Ankara asks Washington to keep its nose out of Turkey’s relations with Iraqi Kurdistan

April 19, 2013 – Wladimir van Wilgenburg – ANKARA,— Turkish Prime Minister Recep Tayyip Erdogan has asked Washington to keep its nose out of Ankara’s relations with the Kurdistan Region, the energy-rich autonomous enclave in northern Iraq that the US cautions must stop signing direct oil deals with Turkey, instead of going through Baghdad.

In an interview with Turkey’s conservative Yeni Safak daily that appeared last weekend, Erdogan stressed that Ankara can establish “all kinds of relations with northern Iraq within the limit of its constitution. Our current steps are being taken within that framework,” he said.

US President Barack Obama’s administration has been critical of oil deals between Turkey and the Kurdistan Region, fearing it could drive Iraq’s Shiite-led government in Baghdad closer to Iran, which is also predominantly Shiite.

The US also fears that, if the Kurdistan Region becomes economically free of Baghdad, that could fuel aspirations of independence. The Reuters news agency recently reported that the Kurdistan Region intends to export crude directly to world markets via Turkey within a few months, after finishing a pipeline linking Genel Energy’s Taq Taq oilfield to an existing Iraq-Turkey oil pipeline. Earlier this month, a Kurdish delegation in Washington tried to convince the Obama administration to be neutral in the oil- and gas dispute between Erbil and Baghdad, which says that oil deals signed by the Kurdistan Regional Government (KRG) are illegal.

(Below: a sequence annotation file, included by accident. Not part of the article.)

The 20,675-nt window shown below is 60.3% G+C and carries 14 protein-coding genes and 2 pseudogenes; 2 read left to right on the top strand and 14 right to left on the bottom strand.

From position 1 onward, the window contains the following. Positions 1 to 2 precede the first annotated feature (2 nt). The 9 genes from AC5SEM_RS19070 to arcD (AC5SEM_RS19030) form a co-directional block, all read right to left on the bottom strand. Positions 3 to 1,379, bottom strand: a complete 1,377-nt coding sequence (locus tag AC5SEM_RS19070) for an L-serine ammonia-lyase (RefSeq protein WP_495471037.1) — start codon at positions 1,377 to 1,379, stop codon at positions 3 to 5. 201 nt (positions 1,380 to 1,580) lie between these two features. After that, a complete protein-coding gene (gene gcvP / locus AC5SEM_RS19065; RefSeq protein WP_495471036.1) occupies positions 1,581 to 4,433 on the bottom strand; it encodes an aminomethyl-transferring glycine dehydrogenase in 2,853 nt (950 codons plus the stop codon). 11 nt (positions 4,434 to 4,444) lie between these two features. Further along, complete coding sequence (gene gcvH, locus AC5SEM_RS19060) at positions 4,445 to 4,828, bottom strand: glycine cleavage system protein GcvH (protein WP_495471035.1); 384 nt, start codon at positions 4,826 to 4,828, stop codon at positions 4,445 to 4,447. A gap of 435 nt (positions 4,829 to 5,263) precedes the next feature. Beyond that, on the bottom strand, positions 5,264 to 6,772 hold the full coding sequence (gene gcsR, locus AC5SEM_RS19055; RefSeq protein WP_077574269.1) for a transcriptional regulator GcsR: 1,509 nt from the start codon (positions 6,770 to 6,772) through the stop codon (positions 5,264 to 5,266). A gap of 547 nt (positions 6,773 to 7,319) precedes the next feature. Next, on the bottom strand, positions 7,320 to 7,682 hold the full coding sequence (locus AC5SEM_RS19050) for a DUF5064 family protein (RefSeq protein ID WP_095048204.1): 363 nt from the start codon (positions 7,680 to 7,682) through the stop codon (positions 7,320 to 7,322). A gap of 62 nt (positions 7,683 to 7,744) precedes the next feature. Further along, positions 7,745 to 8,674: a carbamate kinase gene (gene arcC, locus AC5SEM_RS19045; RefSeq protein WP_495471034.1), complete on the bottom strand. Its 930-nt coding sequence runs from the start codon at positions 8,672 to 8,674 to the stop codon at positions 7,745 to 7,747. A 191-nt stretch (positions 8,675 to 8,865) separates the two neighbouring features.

US Secretary of State John Kerry has urged KRG President Massoud Barzani by phone not to conclude separate energy deals with Turkey, suggesting that “separate efforts undercut the unity of the country.”

Erdogan said he had informed both Obama and Kerry that, “We have mutual interests in Iraq, just as they do.”

The Turkish premier added that the Iraqi government was not providing gas or diesel oil, which are obtained after crude oil is refined, to the Kurdish administration.“Consequently, they turned to us and asked for gas and diesel oil in exchange for crude oil, and we said that we were in favor of such a deal,” Erdogan told the daily.

Erdogan called on the Shiite-led government of Iraqi Prime Minister Nuri al-Maliki, which is locked in disputes with Iraq’s Kurds, the large minority Sunnis and certain Shiite groups, to fix those relations. He said Turkey could not “damage” ties with political groups that oppose the government.

“We have certain relations with all of them. Maliki should, before all else, normalize his relations with all sections, including those we mentioned,” Erdogan advised.

Shwan Zulal, a political and security risk analyst, told Rudaw that there were several factors behind Turkey’s decision to proceed with energy deals with the Kurdistan Region, despite US opposition. He said that Turkey, which is engaged in historic peace talks with the separatist and militant Kurdistan Workers Party (PKK), wants better ties with the Kurds “to help in solving the Kurdish issue and keep a leverage on the KRG and Baghdad.” He said Ankara wanted to improve ties with the Kurds also due to the volatile situation in neighboring Syria, whose Kurds also are hoping for autonomy in the wake of the popular uprising against President Bashar al-Assad.